Competitive Exams: State Administration

Note: Secretary is the Secretary to the State Government as a whole and not to the individual Minister concerned.

  • Every State has a Secretariat of its own.

  • It is the nerve system of the State Administration.

  • It consists of several departments of the State Government.

  • The departments are headed politically by the Ministers and administratively by the Secretaries.

  • The Chief Secretary is the head of the entire State Secretariat.

  • A Secretary is the head of one or two departments.

  • The Secretary is usually a senior IAS officer except Public Works Department (PWD) which is headed by the Chief Engineer.


The number of Secretariat departments vary from State to State. The departments which are common to all the States are:

  • General Administration

  • Home

  • Finance

  • Health

  • Revenue

  • Forest

  • Education

  • Planning

  • Jail

  • Agriculture

  • Panchayati Raj

  • Labour and Employment

  • Public Works

  • Corporation

  • Industries

  • Excise and Taxation

  • Irrigation and Power

  • Law

  • Transport

  • Publicity and Information

  • Local Government

  • Civil Supplies

  • Housing

  • Social Welfare


A Secretariat department consists of the officers who are appointed for a fixed tenure.

Hierarchy of the Secretariat Officers

  • Secretary

  • Special Secretary/Additional Secretary

  • Joint Secretary

  • Deputy Secretary

  • Under Secretary

  • Assistant Secretary

Office of Secretariat

The office component of the Secretariat consists of the following personnel:

  • Section officer or Superintendent

  • Assistant officer or Deputy Superintendent

  • Upper Divisional Clerks (UDC)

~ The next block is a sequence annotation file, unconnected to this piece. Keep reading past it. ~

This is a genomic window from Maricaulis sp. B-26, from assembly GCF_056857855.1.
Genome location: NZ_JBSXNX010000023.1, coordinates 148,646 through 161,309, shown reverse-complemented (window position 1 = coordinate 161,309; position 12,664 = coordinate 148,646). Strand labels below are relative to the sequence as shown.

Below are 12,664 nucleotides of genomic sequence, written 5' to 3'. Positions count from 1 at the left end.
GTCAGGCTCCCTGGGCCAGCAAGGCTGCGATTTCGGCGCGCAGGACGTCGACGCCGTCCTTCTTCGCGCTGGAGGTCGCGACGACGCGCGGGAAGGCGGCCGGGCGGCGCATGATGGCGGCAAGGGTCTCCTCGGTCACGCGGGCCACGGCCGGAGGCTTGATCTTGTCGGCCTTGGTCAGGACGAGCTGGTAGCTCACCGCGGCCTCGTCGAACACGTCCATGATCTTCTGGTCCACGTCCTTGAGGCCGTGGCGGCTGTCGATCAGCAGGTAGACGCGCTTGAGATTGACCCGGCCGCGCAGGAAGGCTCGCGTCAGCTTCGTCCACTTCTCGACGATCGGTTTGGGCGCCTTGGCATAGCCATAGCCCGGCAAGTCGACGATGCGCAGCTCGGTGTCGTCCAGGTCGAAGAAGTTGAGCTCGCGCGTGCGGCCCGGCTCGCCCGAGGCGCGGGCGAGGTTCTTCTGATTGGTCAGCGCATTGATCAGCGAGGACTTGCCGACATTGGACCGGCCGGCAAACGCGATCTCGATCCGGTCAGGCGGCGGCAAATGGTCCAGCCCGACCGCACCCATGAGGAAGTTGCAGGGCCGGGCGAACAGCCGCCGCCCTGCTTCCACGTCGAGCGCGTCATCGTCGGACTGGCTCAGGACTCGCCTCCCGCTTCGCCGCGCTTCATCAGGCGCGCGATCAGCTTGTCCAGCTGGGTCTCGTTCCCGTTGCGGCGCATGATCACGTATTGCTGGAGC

• Lower Divisional Clerks (LDC)

  • Steno-typists and typists

  • Manual workers


  • A Secretariat is a Staff Agency.

  • Its main function is to assist the Minister in the fulfillment of his role.

  • Formulate the policies and programs of the State Government.

  • Co-ordinate the Government policies and programs.

  • Frame legislations, rules and regulations.

  • Maintain contacts and co-ordination with Central and other State Governments.

  • Prepare the budget and impose control on the public expenditure.

  • Supervises the implementation of the programs and policies by the field agencies.

  • Reviews the results of the execution of programs and policies.

  • Initiates measures to develop greater organizational competence.

  • Assists Ministers in discharging their responsibilities to the State Legislature, like answering questions etc.

  • Serves as a think-tank of the State Government.

  • Appoints Heads of Departments and to look into the consequent establishment work like salary administration.

  • Explore the possibilities of improving the financial position of the State.

  • To receive the complaints, representations and appeals from the people and to solve them.

  • Approves service rules and their amendments.

Chief Secretary

  • The office of a Chief Secretary had its origin in the Central Government during the British Rule.

  • It was created in 1799 by Lord Wellesley, the then Governor General of India.

  • G. H. Barlow was the first occupant of this office.

  • This office disappeared from the Central Government and was adopted by the State Governments before Independence.

  • The Chief Secretary is the executive head of the State Secretariat.

  • He is the administrative head of the State administration and stands at the apex of the State administrative hierarchy.

  • His position in comparison to the other Secretaries is more than Primus inter pares (first among equals).

  • He is, infact, the Chief of the Secretaries and his control extends to all the Secretariat departments.

  • He leads, guides and controls the entire State administration.

  • Since 1973, a Chief Secretary is the senior-most civil servant in all the States.

  • The office of the Chief Secretary has been excluded from the operation of the tenure system. In other words, there is no fixed tenure for this post.

  • The Administrative Reforms Commission of India recommended that the tenure of the Chief Secretary should be of three to four years.